Former Massachusetts governor and one-time presidential candidate Mitt Romney is also emerging as one of the President’s few Republican opponents. He delivered a blistering attack on Trump while he was still contesting the nomination, accusing him of running a “calculated” campaign of “racism, misogyny, bigotry, xenophobia, … and violence”. Romney is now expected to run for the Senate in Utah, a race he is almost guaranteed to win, further amplifying his opposition to Trump.

Another Republican voice of reason is Mia Love. She is black, a Haitian American congresswoman who has been on televisions everywhere recently decrying the President’s immigration views, and his overall tone.

These four are arguably the most outspoken and visible Republicans trying to pull the party back to its conservative center of gravity, and away from the bombast and cynicism of the President. And, perhaps not coincidentally, all four are Mormons.

The Church of Jesus Christ of Latter Day Saints is a deeply conservative faith, but also increasingly international and multicultural due to its missionary work abroad. There is a strong emphasis on personal morality, and on the absolute necessity to, as one hymn describes,  “Choose the right when a choice is placed before you.” And, the relatively well-educated, urban, and wealthy adherents are not as attached to the culture war narrative that motivates so many evangelical voters.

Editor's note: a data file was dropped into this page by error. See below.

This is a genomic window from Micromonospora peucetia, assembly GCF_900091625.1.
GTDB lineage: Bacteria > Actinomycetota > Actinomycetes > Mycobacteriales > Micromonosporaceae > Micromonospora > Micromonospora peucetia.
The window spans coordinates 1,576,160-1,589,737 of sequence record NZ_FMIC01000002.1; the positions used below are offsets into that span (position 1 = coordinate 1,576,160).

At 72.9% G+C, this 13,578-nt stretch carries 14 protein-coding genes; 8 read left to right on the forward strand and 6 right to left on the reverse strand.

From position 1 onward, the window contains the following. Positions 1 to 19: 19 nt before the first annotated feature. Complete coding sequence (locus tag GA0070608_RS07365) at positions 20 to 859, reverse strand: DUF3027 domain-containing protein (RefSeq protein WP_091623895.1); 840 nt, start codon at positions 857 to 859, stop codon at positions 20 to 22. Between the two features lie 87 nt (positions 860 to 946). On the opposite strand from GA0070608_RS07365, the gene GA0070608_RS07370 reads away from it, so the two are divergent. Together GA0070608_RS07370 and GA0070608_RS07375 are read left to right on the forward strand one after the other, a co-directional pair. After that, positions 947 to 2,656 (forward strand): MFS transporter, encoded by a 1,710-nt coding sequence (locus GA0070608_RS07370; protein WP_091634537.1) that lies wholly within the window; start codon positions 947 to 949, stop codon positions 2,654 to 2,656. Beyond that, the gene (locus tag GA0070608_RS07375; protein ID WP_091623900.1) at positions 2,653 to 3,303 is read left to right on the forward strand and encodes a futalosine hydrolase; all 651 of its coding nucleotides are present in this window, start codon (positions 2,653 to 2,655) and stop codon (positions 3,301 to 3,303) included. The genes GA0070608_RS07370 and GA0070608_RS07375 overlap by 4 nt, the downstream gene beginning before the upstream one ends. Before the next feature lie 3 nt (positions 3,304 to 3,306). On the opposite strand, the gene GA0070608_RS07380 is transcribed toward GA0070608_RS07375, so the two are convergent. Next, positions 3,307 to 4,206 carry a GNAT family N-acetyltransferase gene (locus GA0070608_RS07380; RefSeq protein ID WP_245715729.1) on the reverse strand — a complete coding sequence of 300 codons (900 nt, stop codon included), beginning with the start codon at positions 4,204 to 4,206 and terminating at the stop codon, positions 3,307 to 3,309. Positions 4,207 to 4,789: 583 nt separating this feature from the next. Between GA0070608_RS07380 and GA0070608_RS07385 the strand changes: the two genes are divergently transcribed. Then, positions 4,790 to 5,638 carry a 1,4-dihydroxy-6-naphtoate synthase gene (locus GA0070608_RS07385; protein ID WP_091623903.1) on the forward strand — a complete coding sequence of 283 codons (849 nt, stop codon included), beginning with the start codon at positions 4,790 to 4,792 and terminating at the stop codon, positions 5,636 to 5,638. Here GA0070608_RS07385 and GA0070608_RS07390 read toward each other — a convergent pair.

All of this makes them possibly the most likely candidates to save the Republican party from itself. And, with every day bringing new revelations of porn star debauchery, ethnic slurs, nepotism, and collusion, the sober, dignified, and principled opposition of the parties Mormon wing will only shine more brightly in contrast.

Correction: An earlier version of this article stated Senator Jeff Flake is from Utah. He is the junior United States Senator from Arizona.